Jealousy & Envy

jealousy

Je-a-lousy

Another one of those feelings that I am familiar with… yet it is not often spoken about openly in the grieving community.

JEALOUSY or ENVY

It is not a nice word, whether I hear it, see it written, or think about the feeling it creates inside of me. It starts often by a trigger which brings up the memory of what I do not have:

  • seeing my identical twin girls playing in the sand pit together
  • having two daughters building lego houses side by side
  • enjoying cuddles with two snuggly toddlers
  • bringing my girls to my mother for some grandmotherly love and play time

You get the picture. I am sure, if you have experienced loss in some form, you know these kind of memory triggers.

What follows is that I am missing what I do not have, what I cannot experience or what has finished with death. That’s when it turns into jealousy and jealousy’s mind chatter:

  • “Why them and not me?”
  • “If they knew what luck they have!”
  • “She has no idea why bragging about her twins isn’t making me smile…”

Again, you get the picture. I actually think that many more get the picture than are allowing themselves to be honest about their experience of jealousy. Jealousy is a uninvited guest that turn up and leaves a bad taste in our mouth.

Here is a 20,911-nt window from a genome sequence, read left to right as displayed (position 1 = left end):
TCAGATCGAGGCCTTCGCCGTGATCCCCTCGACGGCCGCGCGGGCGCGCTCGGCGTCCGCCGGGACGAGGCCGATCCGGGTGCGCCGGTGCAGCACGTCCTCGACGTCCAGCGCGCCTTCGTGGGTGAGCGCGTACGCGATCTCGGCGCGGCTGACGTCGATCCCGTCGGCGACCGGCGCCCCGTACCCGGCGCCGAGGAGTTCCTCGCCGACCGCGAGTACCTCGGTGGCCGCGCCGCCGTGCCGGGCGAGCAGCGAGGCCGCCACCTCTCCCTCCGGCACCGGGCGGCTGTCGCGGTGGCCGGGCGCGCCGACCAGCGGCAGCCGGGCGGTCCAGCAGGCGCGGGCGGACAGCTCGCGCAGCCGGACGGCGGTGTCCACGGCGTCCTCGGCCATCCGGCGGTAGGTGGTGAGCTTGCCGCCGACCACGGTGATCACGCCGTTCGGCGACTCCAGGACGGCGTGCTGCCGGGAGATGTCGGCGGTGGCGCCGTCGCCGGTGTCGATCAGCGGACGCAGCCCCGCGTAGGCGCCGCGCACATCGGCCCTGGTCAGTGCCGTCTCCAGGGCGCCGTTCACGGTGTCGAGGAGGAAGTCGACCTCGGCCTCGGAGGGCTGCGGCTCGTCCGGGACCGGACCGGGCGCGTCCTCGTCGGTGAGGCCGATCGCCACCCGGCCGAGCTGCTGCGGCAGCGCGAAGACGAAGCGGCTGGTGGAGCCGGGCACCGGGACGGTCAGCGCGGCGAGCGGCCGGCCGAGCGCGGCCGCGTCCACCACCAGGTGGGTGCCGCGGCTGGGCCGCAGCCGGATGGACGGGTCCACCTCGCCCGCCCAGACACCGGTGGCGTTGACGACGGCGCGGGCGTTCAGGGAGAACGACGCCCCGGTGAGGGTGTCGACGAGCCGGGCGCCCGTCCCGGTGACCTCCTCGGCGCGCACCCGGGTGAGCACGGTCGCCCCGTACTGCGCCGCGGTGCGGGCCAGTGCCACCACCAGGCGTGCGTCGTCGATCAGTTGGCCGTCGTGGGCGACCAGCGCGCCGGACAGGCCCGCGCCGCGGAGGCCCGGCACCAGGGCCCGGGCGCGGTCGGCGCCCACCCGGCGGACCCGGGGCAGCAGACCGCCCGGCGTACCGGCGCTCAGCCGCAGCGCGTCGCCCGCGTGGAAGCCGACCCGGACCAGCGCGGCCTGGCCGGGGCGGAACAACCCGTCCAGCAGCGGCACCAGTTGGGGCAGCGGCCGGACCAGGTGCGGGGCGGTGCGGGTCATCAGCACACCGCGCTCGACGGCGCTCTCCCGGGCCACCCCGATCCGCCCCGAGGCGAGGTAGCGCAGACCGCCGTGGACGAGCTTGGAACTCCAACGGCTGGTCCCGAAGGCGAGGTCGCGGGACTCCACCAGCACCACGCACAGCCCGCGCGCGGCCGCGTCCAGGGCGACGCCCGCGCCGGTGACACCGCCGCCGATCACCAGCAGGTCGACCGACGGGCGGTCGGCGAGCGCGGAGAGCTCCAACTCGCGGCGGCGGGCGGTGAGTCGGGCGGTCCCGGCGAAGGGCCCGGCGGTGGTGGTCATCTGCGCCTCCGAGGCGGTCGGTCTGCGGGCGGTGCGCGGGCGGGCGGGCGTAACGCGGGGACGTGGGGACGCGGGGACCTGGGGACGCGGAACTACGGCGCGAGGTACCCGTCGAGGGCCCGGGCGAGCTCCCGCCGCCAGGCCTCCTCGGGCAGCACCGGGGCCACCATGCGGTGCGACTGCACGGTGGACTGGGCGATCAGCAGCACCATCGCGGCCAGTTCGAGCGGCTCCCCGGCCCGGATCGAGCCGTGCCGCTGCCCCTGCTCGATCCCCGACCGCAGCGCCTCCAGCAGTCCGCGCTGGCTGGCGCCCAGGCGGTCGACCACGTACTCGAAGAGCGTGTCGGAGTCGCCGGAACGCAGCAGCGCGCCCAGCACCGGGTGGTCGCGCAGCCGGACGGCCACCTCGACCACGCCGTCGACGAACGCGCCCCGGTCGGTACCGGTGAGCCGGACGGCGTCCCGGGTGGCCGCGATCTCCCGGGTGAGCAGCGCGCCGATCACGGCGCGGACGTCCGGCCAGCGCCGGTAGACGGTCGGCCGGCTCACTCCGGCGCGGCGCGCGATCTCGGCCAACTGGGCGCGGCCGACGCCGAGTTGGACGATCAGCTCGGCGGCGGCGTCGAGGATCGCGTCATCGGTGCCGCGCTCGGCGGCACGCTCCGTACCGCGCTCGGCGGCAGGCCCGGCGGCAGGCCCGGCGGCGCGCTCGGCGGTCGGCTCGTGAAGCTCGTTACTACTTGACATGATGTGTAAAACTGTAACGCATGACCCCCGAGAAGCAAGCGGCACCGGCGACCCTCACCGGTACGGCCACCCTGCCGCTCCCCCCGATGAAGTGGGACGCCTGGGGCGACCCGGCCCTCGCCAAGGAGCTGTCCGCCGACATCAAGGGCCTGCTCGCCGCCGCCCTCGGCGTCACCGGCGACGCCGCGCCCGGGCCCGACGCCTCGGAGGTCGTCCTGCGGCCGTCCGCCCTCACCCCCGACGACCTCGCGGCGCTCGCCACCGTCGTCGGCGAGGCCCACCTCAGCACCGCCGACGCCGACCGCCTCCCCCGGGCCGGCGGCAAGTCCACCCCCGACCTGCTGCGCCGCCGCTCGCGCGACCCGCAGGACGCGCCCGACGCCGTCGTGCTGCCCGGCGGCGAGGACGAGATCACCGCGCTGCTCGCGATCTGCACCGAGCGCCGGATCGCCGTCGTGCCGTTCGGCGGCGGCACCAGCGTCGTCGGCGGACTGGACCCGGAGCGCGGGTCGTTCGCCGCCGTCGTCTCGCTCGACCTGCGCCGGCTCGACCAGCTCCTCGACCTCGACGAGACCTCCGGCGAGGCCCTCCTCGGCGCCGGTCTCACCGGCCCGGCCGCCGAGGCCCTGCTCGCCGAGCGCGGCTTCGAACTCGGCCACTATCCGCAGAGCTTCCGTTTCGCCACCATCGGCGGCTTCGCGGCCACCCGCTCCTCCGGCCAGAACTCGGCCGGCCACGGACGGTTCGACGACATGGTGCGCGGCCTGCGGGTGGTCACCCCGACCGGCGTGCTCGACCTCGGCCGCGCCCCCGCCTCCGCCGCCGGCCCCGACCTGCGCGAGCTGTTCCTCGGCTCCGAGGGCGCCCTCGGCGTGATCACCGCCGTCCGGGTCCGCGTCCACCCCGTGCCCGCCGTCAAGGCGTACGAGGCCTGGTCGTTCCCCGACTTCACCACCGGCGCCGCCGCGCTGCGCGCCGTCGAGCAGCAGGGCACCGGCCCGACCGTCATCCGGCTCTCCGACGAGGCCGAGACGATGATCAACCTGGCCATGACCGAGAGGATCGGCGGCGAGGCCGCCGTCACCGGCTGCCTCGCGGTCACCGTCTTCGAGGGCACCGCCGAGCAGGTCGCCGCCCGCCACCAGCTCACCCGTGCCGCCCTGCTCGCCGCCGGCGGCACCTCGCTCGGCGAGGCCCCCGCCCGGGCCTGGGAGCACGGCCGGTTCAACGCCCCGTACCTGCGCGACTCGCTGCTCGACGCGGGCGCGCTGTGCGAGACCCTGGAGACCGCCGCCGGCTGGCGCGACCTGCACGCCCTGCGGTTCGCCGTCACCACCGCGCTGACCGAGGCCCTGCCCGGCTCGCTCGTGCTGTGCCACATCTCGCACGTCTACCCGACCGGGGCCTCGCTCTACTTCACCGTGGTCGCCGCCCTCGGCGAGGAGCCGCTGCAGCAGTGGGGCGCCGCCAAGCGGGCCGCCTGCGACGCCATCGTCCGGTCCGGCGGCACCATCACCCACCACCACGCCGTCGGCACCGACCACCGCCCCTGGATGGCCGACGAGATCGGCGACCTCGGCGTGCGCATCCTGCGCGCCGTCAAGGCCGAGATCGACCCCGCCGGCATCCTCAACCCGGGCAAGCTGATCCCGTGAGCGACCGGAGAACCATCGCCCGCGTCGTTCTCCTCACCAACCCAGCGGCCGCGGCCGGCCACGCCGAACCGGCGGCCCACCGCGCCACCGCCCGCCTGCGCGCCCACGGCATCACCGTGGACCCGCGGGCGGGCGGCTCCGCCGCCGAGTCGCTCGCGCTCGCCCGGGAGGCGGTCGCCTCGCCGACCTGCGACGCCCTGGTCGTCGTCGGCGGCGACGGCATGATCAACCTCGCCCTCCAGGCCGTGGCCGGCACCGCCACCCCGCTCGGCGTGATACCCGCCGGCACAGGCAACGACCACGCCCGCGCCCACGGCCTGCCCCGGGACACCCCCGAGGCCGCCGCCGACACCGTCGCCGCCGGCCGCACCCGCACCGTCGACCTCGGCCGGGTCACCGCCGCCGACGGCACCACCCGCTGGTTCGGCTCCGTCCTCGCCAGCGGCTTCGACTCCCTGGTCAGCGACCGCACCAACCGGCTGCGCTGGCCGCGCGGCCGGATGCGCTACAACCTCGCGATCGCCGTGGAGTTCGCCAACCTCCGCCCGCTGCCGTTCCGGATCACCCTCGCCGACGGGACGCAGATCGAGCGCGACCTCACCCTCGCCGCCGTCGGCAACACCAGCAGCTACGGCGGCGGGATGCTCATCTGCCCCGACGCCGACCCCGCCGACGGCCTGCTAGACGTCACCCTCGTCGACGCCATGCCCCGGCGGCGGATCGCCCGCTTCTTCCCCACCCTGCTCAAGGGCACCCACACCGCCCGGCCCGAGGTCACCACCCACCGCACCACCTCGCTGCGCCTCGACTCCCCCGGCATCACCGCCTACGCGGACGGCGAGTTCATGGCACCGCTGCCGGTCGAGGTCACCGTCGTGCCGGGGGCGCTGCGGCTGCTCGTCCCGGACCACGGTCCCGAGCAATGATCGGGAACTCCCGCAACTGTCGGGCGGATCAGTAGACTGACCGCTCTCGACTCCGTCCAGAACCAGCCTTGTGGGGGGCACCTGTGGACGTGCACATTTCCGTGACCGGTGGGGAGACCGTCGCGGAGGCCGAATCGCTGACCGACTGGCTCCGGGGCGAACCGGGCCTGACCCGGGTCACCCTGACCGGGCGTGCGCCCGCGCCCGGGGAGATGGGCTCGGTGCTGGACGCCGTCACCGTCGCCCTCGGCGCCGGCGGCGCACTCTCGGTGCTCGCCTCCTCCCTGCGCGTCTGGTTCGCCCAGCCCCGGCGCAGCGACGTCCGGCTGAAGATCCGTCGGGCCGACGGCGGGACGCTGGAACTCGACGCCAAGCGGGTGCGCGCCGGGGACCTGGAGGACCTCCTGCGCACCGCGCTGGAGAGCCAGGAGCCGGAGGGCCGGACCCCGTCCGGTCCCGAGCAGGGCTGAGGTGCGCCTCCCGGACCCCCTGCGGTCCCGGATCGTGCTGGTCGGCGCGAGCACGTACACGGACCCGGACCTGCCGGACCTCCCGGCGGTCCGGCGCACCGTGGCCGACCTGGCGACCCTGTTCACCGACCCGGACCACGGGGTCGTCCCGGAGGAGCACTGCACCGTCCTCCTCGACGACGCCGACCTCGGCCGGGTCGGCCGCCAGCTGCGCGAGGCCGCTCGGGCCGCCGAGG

So, given that there must be a benefit from all we experience (at least that’s what I believe), what could be the benefit of feeling jealous? Given a conversation I had today, I was reminded that it starts with your current situation and your background. Ok, that makes sense but then I still can’t see ANY BENEFIT?!? (Here I’m getting annoyed at having experiences that are not nice and definitely not socially welcomed.)

Ok, so I have an idea, but it’s still doubted by my ‘oh-so-busy’ mind chatter. I ask google: “benefit of jealousy” curious to see whether there are any articles beyond jealousy in relationships. I get lucky: I click on an article on Oprah.com and here’s what it says:

Envy can be an ugly emotion. A study published in the journal Science showed that it actually activates a region of the brain involved in processing physical pain. No wonder people go to such lengths to ignore or deny the emotion. Yet it’s nearly impossible to dodge, because envy is an inevitable consequence of the comparisons we seem programmed to make.

(Read more here)

Furthermore, Richard Smith, PhD, editor of the anthology Envy: Theory and Research says “We’re all different, and those differences matter.” But—contrary to popular belief—feeling envious isn’t always a bad thing.

This is actually what I thought: It helps us process physical pain.
Most importantly I am also reminded that feeling envy or jealousy is one thing, acting on one’s envy is a totally different thing.

So what about YOU? Are you really aware and honest about your emotional reactions to memory triggers?

PS: Reading this I wonder: “What’s the difference between ‘envy’ and ‘jealousy’?”

Here is what I’ve found:

  • Envy is the emotions when you want a possession someone else has.
  • Jealousy is the emotion when you fear you may be replaced in the affection of someone you love or desire.
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